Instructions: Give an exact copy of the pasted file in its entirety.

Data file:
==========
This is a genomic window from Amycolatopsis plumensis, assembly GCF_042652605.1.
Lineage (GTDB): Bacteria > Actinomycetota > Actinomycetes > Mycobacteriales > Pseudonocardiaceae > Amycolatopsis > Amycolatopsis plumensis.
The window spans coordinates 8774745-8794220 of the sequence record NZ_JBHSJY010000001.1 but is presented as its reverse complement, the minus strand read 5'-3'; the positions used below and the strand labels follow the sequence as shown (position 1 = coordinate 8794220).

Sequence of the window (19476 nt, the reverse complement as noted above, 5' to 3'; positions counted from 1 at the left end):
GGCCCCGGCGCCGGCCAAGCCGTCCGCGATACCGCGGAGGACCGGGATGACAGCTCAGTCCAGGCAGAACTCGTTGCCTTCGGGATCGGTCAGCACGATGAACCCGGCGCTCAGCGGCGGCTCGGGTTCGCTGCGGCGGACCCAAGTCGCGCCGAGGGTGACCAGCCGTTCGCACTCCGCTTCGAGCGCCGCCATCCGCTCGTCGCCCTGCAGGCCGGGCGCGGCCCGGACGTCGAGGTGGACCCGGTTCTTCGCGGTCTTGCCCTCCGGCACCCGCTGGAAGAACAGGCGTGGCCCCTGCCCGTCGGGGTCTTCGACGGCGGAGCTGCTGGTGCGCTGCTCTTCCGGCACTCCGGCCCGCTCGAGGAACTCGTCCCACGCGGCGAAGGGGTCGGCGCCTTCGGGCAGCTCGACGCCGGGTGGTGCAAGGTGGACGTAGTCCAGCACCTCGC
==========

This is a genomic window from Amycolatopsis plumensis, assembly GCF_042652605.1.
Lineage (GTDB): Bacteria > Actinomycetota > Actinomycetes > Mycobacteriales > Pseudonocardiaceae > Amycolatopsis > Amycolatopsis plumensis.
The window spans coordinates 8774745-8794220 of the sequence record NZ_JBHSJY010000001.1 but is presented as its reverse complement, the minus strand read 5'-3'; the positions used below and the strand labels follow the sequence as shown (position 1 = coordinate 8794220).

Sequence of the window (19476 nt, the reverse complement as noted above, 5' to 3'; positions counted from 1 at the left end):
GGCCCCGGCGCCGGCCAAGCCGTCCGCGATACCGCGGAGGACCGGGATGACAGCTCAGTCCAGGCAGAACTCGTTGCCTTCGGGATCGGTCAGCACGATGAACCCGGCGCTCAGCGGCGGCTCGGGTTCGCTGCGGCGGACCCAAGTCGCGCCGAGGGTGACCAGCCGTTCGCACTCCGCTTCGAGCGCCGCCATCCGCTCGTCGCCCTGCAGGCCGGGCGCGGCCCGGACGTCGAGGTGGACCCGGTTCTTCGCGGTCTTGCCCTCCGGCACCCGCTGGAAGAACAGGCGTGGCCCCTGCCCGTCGGGGTCTTCGACGGCGGAGCTGCTGGTGCGCTGCTCTTCCGGCACTCCGGCCCGCTCGAGGAACTCGTCCCACGCGGCGAAGGGGTCGGCGCCTTCGGGCAGCTCGACGCCGGGTGGTGCAAGGTGGACGTAGTCCAGCACCTCGC